, Volume 8, Issue 5, pp 1224-1238,
Open Access This content is freely available online to anyone, anywhere at any time.
Date: 24 May 2013

Combinatorial assessments of brain tissue metabolomics and histopathology in rodent models of human immunodeficiency virus infection

Abstract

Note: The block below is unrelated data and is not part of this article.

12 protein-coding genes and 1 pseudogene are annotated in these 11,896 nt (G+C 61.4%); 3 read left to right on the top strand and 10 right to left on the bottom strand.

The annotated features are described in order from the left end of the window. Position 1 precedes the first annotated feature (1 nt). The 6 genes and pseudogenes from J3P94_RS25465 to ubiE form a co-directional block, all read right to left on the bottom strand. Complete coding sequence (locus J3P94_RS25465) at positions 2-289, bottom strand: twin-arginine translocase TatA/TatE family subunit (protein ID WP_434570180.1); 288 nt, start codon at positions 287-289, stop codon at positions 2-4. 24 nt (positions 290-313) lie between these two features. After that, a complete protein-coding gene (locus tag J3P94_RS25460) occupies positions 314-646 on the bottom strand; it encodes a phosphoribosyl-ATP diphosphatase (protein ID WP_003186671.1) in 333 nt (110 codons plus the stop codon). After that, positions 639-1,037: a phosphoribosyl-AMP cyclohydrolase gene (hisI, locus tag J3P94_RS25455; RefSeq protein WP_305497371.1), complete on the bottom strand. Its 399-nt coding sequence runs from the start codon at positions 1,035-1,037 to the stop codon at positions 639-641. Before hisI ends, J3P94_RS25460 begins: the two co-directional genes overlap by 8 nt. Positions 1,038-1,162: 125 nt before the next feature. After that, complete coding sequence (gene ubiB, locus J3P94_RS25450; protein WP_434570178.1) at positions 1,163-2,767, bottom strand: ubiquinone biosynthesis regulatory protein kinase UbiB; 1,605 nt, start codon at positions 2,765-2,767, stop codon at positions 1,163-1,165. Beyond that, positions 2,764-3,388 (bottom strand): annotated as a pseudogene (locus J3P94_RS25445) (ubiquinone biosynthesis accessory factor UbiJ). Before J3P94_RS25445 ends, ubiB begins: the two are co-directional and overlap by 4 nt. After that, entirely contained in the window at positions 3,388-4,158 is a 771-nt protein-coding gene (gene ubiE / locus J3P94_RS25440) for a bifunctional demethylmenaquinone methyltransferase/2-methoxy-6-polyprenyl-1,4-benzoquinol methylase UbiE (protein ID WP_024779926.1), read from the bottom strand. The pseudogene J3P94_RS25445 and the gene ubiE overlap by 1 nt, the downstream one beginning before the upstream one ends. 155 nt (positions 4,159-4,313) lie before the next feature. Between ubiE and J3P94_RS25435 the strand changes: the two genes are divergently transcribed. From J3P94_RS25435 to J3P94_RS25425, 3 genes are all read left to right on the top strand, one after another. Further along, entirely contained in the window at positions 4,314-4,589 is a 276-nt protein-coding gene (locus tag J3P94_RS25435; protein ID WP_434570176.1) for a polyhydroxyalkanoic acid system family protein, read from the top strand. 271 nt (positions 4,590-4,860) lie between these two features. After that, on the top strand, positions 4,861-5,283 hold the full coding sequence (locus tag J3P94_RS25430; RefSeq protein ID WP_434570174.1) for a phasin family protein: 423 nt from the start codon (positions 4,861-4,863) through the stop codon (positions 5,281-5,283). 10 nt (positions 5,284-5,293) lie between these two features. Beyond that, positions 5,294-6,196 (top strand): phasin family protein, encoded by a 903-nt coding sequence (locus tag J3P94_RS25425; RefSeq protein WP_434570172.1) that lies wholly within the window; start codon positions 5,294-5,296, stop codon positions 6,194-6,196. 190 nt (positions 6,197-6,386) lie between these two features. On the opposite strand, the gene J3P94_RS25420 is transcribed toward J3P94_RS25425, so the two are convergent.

Metabolites are biomarkers for a broad range of central nervous system disorders serving as molecular drivers and byproducts of disease pathobiology. However, despite their importance, routine measures of brain tissue metabolomics are not readily available based on the requirements of rapid tissue preservation. They require preservation by microwave irradiation, rapid freezing or other methods designed to reduce post mortem metabolism. Our research on human immunodeficiency virus type one (HIV-1) infection has highlighted immediate needs to better link histology to neural metabolites. To this end, we investigated such needs in well-studied rodent models. First, the dynamics of brain metabolism during ex vivo tissue preparation was shown by proton magnetic resonance spectroscopy in normal mice. Second, tissue preservation methodologies were assessed using liquid chromatography tandem mass spectrometry and immunohistology to measure metabolites and neural antigens. Third, these methods were applied to two animal models. In the first, immunodeficient mice reconstituted with human peripheral blood lymphocytes then acutely infected with HIV-1. In the second, NOD scid IL2 receptor gamma chain knockout mice were humanized with CD34+ human hematopoietic stem cells and chronically infected with HIV-1. Replicate infected animals were treated with nanoformulated antiretroviral therapy (nanoART). Results from chronic infection showed that microgliosis was associated with increased myoinostitol, choline, phosphocholine concentrations and with decreased creatine concentrations. These changes were partially reversed with nanoART. Metabolite responses were contingent on the animal model. Taken together, these studies integrate brain metabolomics with histopathology towards uncovering putative biomarkers for neuroAIDS.